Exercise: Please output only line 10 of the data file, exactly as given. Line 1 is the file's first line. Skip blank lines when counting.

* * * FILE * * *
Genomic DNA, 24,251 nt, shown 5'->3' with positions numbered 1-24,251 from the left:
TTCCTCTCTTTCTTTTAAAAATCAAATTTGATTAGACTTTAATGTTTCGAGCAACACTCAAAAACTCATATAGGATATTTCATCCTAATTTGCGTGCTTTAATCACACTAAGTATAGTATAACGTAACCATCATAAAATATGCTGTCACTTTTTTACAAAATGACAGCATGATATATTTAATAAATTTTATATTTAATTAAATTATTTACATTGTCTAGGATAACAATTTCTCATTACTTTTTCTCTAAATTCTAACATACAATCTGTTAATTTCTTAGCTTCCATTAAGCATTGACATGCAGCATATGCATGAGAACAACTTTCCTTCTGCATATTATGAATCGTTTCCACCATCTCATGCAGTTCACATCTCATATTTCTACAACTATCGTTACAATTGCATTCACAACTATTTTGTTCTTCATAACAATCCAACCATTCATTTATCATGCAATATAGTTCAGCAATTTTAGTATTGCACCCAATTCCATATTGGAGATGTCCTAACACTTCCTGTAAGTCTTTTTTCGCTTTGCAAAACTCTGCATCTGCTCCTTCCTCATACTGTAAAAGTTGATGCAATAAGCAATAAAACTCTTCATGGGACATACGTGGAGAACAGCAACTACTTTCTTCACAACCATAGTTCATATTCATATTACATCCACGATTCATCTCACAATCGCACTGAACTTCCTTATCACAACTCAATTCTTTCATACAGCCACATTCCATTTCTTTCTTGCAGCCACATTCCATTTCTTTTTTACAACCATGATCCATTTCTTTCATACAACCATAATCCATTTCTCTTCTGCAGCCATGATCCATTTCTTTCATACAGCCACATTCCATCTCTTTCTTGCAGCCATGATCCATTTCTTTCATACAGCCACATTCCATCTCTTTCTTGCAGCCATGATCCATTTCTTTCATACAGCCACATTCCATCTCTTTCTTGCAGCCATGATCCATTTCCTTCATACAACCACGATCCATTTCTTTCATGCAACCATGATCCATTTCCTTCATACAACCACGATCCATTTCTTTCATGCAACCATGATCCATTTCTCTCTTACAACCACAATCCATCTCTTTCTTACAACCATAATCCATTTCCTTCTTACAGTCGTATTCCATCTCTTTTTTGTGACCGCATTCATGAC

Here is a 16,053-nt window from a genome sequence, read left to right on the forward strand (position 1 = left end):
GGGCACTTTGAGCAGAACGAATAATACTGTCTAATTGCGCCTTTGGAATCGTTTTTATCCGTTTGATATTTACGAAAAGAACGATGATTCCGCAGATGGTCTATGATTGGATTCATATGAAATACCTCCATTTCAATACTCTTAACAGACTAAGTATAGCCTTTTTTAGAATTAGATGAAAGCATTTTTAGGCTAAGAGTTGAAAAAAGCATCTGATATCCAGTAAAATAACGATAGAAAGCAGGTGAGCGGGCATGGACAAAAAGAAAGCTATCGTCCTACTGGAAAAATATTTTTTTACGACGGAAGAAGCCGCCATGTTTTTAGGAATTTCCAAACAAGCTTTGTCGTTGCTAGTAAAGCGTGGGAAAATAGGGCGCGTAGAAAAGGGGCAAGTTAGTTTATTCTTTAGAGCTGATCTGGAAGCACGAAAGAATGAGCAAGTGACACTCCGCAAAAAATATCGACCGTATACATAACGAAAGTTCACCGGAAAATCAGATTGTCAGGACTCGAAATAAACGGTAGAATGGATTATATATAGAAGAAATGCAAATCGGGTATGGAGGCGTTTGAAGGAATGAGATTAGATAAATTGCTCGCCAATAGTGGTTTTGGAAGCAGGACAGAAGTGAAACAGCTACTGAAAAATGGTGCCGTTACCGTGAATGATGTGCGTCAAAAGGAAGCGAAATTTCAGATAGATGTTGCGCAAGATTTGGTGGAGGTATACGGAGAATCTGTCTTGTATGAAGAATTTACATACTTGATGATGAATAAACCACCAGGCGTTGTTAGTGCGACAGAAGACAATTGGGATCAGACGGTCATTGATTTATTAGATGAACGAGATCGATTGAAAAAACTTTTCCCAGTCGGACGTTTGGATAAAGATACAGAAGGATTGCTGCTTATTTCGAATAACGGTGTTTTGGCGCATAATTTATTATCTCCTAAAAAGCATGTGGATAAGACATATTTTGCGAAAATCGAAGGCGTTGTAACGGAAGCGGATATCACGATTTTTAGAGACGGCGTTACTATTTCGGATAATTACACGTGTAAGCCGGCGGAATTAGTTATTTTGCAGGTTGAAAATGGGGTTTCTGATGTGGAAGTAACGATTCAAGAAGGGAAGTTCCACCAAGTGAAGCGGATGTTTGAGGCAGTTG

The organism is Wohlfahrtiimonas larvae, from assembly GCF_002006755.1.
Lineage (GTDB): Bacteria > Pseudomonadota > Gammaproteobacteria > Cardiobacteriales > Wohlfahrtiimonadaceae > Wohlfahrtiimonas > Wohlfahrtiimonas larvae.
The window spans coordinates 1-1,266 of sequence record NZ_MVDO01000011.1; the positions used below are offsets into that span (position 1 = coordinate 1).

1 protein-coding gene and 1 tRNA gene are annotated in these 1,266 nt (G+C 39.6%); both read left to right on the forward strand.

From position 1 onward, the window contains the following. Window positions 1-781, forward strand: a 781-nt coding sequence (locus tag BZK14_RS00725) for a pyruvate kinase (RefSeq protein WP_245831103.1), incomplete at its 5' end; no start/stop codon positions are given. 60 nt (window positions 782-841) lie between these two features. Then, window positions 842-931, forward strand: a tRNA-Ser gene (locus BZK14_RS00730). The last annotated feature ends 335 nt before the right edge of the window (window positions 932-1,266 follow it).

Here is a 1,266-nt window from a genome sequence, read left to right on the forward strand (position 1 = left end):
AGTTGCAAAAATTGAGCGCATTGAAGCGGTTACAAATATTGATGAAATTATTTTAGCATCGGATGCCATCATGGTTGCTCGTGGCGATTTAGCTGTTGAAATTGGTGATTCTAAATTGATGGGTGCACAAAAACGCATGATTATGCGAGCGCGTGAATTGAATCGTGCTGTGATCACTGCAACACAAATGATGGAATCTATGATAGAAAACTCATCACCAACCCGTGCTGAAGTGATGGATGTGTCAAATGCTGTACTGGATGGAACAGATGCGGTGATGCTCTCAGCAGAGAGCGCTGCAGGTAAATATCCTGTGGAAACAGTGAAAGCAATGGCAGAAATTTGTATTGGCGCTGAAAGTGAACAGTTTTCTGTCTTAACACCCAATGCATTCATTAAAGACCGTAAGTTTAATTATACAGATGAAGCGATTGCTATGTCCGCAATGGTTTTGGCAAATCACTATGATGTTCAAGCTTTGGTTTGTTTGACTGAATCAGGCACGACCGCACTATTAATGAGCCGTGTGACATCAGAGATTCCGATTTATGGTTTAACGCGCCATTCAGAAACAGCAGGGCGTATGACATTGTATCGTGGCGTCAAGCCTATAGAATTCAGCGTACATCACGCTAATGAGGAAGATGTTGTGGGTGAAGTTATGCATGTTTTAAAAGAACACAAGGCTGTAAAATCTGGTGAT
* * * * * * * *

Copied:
Here is a 1,266-nt window from a genome sequence, read left to right on the forward strand (position 1 = left end):